Healthcare News & Insights

Is there a Weinstein in your hospital? Dealing with sexual harassment

Recently, sexual harassment claims have become widespread, and every industry is dealing with the fallout. The ideal world would be one with no harassment claims, but we’re not there yet. If your hospital gets hit with one, it’s essential to be prepared – and make sure everyone involved feels supported. 

Every organization should have a sexual harassment policy, but making sure it’s consistent and helpful in the case of a complaint is key.

Clarity is also important. There should be no surprises for either the person bringing the claim or the accused about the process they’ll go through.

Prevention strategies

But the ultimate goal should be preventing harassment before it occurs. Physicians’ Practice offers three recommendations:

  1. In meetings, make sure there’s a witness who’s the same gender as the employee. This is especially important in cases where a reprimand, discipline or termination is involved.
  2. When possible, have a woman in the room (e.g., a nurse or medical assistant) if a male doctor is performing an exam, and vice versa. Patients may feel more comfortable if someone else is in the room, especially if the exam or treatment involves breasts or genitals. And if possible, if a patient requests a provider of a specific gender, honor that request.
  3. Create a positive, harassment-free culture. Pay attention to comments being made in the cafeteria or break rooms, and call out employees who may be making others feel uncomfortable. If suggestive or inappropriate comments are being made, shut them down, and make it clear to others they should feel empowered to do the same.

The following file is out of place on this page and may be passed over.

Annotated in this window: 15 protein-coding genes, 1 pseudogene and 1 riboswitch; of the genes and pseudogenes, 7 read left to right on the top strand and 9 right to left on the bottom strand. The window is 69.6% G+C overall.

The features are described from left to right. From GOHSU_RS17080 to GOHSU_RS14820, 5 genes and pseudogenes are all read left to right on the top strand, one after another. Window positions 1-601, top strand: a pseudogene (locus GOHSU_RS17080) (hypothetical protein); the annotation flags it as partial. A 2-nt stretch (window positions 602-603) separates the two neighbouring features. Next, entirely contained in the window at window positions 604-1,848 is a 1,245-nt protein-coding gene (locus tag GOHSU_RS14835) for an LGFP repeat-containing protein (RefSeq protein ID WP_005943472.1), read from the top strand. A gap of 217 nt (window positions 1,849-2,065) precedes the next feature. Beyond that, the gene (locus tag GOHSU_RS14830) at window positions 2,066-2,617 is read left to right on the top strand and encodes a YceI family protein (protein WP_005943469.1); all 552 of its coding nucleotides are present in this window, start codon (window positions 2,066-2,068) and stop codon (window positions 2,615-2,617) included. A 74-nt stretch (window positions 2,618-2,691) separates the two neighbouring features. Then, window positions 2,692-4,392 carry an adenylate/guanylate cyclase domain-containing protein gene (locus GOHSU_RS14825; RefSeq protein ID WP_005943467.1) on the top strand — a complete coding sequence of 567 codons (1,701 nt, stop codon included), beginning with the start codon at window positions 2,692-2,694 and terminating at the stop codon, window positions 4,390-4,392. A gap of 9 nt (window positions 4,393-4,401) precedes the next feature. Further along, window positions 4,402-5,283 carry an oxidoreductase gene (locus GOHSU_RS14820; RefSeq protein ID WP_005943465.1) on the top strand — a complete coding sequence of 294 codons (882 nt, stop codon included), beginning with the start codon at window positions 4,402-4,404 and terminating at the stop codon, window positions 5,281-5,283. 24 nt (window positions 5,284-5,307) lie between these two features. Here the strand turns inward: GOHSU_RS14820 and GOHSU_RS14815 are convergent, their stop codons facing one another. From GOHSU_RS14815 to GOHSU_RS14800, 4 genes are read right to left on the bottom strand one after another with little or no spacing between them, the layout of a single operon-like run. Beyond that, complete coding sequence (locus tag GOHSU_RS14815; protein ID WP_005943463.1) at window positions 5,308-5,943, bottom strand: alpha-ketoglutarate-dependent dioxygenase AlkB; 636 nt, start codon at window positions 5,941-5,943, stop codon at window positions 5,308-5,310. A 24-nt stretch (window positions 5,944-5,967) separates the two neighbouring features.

Training employees about how to recognize sexism and sexual harassment when it occurs can also go a long way toward preventing upsetting incidents. Inappropriate jokes or conversations about sex might make others feel uncomfortable, even if that’s not the intent.

When harassment happens

If a harassment claim is made, first remember: Be aware of how difficult it is for someone to come forward about abuse or harassment they’re receiving. Don’t punish people for coming forward, and take every allegation seriously.

Many female doctors experience sexual harassment at some point during their careers, and those experiences can contribute to burnout. Male clinicians can also experience sexual harassment. Provide an open space for complaints and conversation, and allow people to share their concerns without judgment.

Harassment and a negative culture can drive valuable employees out of your organization and affect your hospital’s public perception. No one wants to work in a toxic environment, and patients don’t want to be cared for in one, either. So make it clear where your facility stands, and what will and won’t be tolerated. That way, everyone can feel safe and comfortable.

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